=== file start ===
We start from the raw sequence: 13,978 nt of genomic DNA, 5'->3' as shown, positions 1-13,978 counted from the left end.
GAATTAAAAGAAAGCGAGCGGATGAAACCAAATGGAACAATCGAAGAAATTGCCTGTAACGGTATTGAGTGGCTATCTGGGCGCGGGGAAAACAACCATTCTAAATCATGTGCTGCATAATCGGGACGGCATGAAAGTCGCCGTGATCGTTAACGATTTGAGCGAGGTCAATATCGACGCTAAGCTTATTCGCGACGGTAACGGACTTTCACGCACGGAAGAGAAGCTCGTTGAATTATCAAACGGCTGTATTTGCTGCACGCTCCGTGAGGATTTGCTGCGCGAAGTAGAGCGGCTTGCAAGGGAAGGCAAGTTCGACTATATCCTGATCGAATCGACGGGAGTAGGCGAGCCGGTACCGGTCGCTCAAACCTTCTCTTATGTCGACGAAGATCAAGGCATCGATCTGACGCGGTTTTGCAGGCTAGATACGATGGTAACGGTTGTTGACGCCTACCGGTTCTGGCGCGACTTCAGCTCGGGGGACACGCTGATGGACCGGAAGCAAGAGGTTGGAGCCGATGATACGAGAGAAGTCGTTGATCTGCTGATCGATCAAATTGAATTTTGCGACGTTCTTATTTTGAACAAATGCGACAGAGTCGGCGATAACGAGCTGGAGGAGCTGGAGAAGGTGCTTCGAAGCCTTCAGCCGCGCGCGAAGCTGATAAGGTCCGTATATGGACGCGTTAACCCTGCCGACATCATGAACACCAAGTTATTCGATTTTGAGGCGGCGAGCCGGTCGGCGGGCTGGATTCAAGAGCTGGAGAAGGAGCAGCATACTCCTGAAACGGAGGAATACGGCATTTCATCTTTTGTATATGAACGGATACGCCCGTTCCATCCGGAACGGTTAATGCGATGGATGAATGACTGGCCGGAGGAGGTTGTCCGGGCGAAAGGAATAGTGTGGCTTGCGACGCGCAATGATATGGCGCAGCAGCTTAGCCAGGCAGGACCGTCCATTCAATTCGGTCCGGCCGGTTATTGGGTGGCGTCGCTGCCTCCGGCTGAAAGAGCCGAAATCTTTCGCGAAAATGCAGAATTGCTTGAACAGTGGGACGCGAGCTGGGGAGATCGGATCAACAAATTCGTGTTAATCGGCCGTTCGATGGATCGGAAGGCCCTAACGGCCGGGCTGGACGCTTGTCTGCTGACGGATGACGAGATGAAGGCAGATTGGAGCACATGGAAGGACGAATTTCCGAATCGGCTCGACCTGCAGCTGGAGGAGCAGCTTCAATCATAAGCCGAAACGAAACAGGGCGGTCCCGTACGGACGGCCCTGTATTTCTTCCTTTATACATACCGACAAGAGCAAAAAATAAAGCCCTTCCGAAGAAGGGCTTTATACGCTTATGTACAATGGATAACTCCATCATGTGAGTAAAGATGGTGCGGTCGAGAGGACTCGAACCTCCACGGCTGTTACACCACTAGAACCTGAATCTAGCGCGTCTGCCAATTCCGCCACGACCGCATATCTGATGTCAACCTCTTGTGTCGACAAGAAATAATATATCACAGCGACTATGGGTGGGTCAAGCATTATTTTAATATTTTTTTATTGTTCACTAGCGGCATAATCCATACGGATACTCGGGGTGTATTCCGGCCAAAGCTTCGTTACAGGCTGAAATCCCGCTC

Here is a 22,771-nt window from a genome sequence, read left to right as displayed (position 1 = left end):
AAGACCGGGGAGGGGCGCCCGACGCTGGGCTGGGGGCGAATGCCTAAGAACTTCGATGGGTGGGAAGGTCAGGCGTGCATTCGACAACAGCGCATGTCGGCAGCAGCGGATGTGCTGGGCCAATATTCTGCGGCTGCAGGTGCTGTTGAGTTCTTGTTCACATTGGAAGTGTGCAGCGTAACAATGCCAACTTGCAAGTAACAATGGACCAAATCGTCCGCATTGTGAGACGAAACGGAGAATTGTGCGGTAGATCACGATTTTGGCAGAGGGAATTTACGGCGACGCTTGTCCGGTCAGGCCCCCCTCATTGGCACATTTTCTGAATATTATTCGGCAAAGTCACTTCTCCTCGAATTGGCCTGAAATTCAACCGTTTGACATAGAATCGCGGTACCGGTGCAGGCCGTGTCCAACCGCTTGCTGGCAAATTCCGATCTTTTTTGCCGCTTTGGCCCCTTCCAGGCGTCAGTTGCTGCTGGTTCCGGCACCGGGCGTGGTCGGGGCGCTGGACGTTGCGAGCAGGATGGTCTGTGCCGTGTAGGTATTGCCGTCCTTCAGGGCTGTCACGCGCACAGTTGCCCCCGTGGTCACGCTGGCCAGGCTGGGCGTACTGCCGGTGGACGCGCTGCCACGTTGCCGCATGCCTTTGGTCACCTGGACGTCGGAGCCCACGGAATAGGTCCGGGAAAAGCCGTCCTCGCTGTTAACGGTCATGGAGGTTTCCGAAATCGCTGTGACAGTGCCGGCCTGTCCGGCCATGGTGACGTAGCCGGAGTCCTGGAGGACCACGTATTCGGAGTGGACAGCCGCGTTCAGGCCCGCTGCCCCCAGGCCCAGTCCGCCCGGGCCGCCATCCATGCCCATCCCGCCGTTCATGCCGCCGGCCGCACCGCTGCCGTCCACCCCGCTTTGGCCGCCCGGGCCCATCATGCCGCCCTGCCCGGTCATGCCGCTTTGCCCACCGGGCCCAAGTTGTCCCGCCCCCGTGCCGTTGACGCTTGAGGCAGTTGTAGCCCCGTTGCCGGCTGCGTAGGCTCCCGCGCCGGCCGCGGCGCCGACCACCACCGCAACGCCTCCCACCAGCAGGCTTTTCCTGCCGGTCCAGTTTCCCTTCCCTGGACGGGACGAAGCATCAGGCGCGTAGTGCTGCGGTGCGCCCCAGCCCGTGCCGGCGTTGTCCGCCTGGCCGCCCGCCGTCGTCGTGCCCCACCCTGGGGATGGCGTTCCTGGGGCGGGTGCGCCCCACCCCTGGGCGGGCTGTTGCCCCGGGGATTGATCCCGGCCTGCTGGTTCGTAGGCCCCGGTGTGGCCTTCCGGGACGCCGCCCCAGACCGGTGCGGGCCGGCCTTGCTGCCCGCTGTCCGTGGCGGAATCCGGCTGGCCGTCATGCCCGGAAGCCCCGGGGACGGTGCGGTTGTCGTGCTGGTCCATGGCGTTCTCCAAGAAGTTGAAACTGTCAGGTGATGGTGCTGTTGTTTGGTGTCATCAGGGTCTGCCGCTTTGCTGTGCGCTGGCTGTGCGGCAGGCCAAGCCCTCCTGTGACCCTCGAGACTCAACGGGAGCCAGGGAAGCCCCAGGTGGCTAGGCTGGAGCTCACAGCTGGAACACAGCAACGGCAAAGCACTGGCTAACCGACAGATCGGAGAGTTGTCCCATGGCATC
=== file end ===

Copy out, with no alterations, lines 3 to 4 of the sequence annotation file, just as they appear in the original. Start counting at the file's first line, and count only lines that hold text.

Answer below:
Here is a 22,771-nt window from a genome sequence, read left to right as displayed (position 1 = left end):
AAGACCGGGGAGGGGCGCCCGACGCTGGGCTGGGGGCGAATGCCTAAGAACTTCGATGGGTGGGAAGGTCAGGCGTGCATTCGACAACAGCGCATGTCGGCAGCAGCGGATGTGCTGGGCCAATATTCTGCGGCTGCAGGTGCTGTTGAGTTCTTGTTCACATTGGAAGTGTGCAGCGTAACAATGCCAACTTGCAAGTAACAATGGACCAAATCGTCCGCATTGTGAGACGAAACGGAGAATTGTGCGGTAGATCACGATTTTGGCAGAGGGAATTTACGGCGACGCTTGTCCGGTCAGGCCCCCCTCATTGGCACATTTTCTGAATATTATTCGGCAAAGTCACTTCTCCTCGAATTGGCCTGAAATTCAACCGTTTGACATAGAATCGCGGTACCGGTGCAGGCCGTGTCCAACCGCTTGCTGGCAAATTCCGATCTTTTTTGCCGCTTTGGCCCCTTCCAGGCGTCAGTTGCTGCTGGTTCCGGCACCGGGCGTGGTCGGGGCGCTGGACGTTGCGAGCAGGATGGTCTGTGCCGTGTAGGTATTGCCGTCCTTCAGGGCTGTCACGCGCACAGTTGCCCCCGTGGTCACGCTGGCCAGGCTGGGCGTACTGCCGGTGGACGCGCTGCCACGTTGCCGCATGCCTTTGGTCACCTGGACGTCGGAGCCCACGGAATAGGTCCGGGAAAAGCCGTCCTCGCTGTTAACGGTCATGGAGGTTTCCGAAATCGCTGTGACAGTGCCGGCCTGTCCGGCCATGGTGACGTAGCCGGAGTCCTGGAGGACCACGTATTCGGAGTGGACAGCCGCGTTCAGGCCCGCTGCCCCCAGGCCCAGTCCGCCCGGGCCGCCATCCATGCCCATCCCGCCGTTCATGCCGCCGGCCGCACCGCTGCCGTCCACCCCGCTTTGGCCGCCCGGGCCCATCATGCCGCCCTGCCCGGTCATGCCGCTTTGCCCACCGGGCCCAAGTTGTCCCGCCCCCGTGCCGTTGACGCTTGAGGCAGTTGTAGCCCCGTTGCCGGCTGCGTAGGCTCCCGCGCCGGCCGCGGCGCCGACCACCACCGCAACGCCTCCCACCAGCAGGCTTTTCCTGCCGGTCCAGTTTCCCTTCCCTGGACGGGACGAAGCATCAGGCGCGTAGTGCTGCGGTGCGCCCCAGCCCGTGCCGGCGTTGTCCGCCTGGCCGCCCGCCGTCGTCGTGCCCCACCCTGGGGATGGCGTTCCTGGGGCGGGTGCGCCCCACCCCTGGGCGGGCTGTTGCCCCGGGGATTGATCCCGGCCTGCTGGTTCGTAGGCCCCGGTGTGGCCTTCCGGGACGCCGCCCCAGACCGGTGCGGGCCGGCCTTGCTGCCCGCTGTCCGTGGCGGAATCCGGCTGGCCGTCATGCCCGGAAGCCCCGGGGACGGTGCGGTTGTCGTGCTGGTCCATGGCGTTCTCCAAGAAGTTGAAACTGTCAGGTGATGGTGCTGTTGTTTGGTGTCATCAGGGTCTGCCGCTTTGCTGTGCGCTGGCTGTGCGGCAGGCCAAGCCCTCCTGTGACCCTCGAGACTCAACGGGAGCCAGGGAAGCCCCAGGTGGCTAGGCTGGAGCTCACAGCTGGAACACAGCAACGGCAAAGCACTGGCTAACCGACAGATCGGAGAGTTGTCCCATGGCATC